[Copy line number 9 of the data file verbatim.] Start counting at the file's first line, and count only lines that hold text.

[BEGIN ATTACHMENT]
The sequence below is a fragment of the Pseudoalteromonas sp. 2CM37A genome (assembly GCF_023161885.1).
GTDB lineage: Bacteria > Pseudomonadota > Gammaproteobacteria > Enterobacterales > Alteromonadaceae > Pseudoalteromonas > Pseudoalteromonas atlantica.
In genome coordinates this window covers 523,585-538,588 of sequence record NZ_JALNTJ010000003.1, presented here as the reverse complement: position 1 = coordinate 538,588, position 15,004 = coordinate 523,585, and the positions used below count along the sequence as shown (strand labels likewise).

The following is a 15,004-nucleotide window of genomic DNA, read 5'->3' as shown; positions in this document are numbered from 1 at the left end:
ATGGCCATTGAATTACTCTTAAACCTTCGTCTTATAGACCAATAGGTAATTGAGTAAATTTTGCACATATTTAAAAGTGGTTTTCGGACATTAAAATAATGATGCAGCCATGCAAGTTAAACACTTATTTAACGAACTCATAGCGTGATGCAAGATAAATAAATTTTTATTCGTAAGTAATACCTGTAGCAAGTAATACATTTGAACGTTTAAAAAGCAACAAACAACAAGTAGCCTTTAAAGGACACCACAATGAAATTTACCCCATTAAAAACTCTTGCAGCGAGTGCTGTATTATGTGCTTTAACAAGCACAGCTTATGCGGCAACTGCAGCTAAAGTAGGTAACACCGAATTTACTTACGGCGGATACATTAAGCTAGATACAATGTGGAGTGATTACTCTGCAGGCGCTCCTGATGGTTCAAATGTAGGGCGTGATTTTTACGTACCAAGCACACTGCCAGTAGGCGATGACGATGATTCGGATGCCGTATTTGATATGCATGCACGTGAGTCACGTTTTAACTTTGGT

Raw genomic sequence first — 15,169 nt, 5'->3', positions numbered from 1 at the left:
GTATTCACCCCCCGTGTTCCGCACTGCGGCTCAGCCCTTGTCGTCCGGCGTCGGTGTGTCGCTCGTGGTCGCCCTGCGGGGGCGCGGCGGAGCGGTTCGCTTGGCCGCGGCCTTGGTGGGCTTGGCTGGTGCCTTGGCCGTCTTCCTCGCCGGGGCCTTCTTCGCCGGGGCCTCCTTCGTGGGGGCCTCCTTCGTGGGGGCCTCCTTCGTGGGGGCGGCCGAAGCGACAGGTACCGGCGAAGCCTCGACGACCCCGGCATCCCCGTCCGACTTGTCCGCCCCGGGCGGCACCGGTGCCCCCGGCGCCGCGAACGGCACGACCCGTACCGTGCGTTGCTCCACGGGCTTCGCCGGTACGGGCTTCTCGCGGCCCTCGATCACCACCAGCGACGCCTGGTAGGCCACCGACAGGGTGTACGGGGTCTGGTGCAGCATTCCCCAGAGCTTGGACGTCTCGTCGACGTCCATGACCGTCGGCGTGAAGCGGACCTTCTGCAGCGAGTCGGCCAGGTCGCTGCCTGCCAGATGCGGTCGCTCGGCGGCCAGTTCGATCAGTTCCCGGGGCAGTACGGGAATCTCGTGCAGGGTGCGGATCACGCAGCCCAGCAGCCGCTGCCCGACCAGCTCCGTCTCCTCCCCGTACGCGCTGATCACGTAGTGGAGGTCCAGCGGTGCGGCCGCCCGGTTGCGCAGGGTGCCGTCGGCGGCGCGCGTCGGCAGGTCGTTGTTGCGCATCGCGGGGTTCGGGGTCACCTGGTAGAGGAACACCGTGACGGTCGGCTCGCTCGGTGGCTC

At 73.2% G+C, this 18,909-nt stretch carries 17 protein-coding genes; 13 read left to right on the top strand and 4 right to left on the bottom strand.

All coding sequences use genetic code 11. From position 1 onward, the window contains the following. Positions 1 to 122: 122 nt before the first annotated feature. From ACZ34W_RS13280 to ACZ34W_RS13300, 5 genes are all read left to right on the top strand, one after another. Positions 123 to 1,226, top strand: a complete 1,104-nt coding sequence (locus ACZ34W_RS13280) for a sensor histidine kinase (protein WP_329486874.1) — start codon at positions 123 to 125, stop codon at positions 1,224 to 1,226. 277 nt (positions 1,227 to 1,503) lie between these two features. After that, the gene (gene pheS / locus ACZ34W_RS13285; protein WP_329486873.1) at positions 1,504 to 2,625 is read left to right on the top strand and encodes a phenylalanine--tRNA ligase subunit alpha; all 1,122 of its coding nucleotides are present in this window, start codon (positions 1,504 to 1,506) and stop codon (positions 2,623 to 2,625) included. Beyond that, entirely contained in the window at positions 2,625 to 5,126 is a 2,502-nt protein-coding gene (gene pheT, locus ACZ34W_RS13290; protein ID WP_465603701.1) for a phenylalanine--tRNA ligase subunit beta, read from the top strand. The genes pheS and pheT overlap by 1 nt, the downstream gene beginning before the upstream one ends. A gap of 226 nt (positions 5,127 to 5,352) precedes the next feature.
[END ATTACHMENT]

All coding sequences use genetic code 11. From position 1 onward, the window contains the following. Positions 1 to 122: 122 nt before the first annotated feature. From ACZ34W_RS13280 to ACZ34W_RS13300, 5 genes are all read left to right on the top strand, one after another. Positions 123 to 1,226, top strand: a complete 1,104-nt coding sequence (locus ACZ34W_RS13280) for a sensor histidine kinase (protein WP_329486874.1) — start codon at positions 123 to 125, stop codon at positions 1,224 to 1,226. 277 nt (positions 1,227 to 1,503) lie between these two features. After that, the gene (gene pheS / locus ACZ34W_RS13285; protein WP_329486873.1) at positions 1,504 to 2,625 is read left to right on the top strand and encodes a phenylalanine--tRNA ligase subunit alpha; all 1,122 of its coding nucleotides are present in this window, start codon (positions 1,504 to 1,506) and stop codon (positions 2,623 to 2,625) included. Beyond that, entirely contained in the window at positions 2,625 to 5,126 is a 2,502-nt protein-coding gene (gene pheT, locus ACZ34W_RS13290; protein ID WP_465603701.1) for a phenylalanine--tRNA ligase subunit beta, read from the top strand. The genes pheS and pheT overlap by 1 nt, the downstream gene beginning before the upstream one ends. A gap of 226 nt (positions 5,127 to 5,352) precedes the next feature.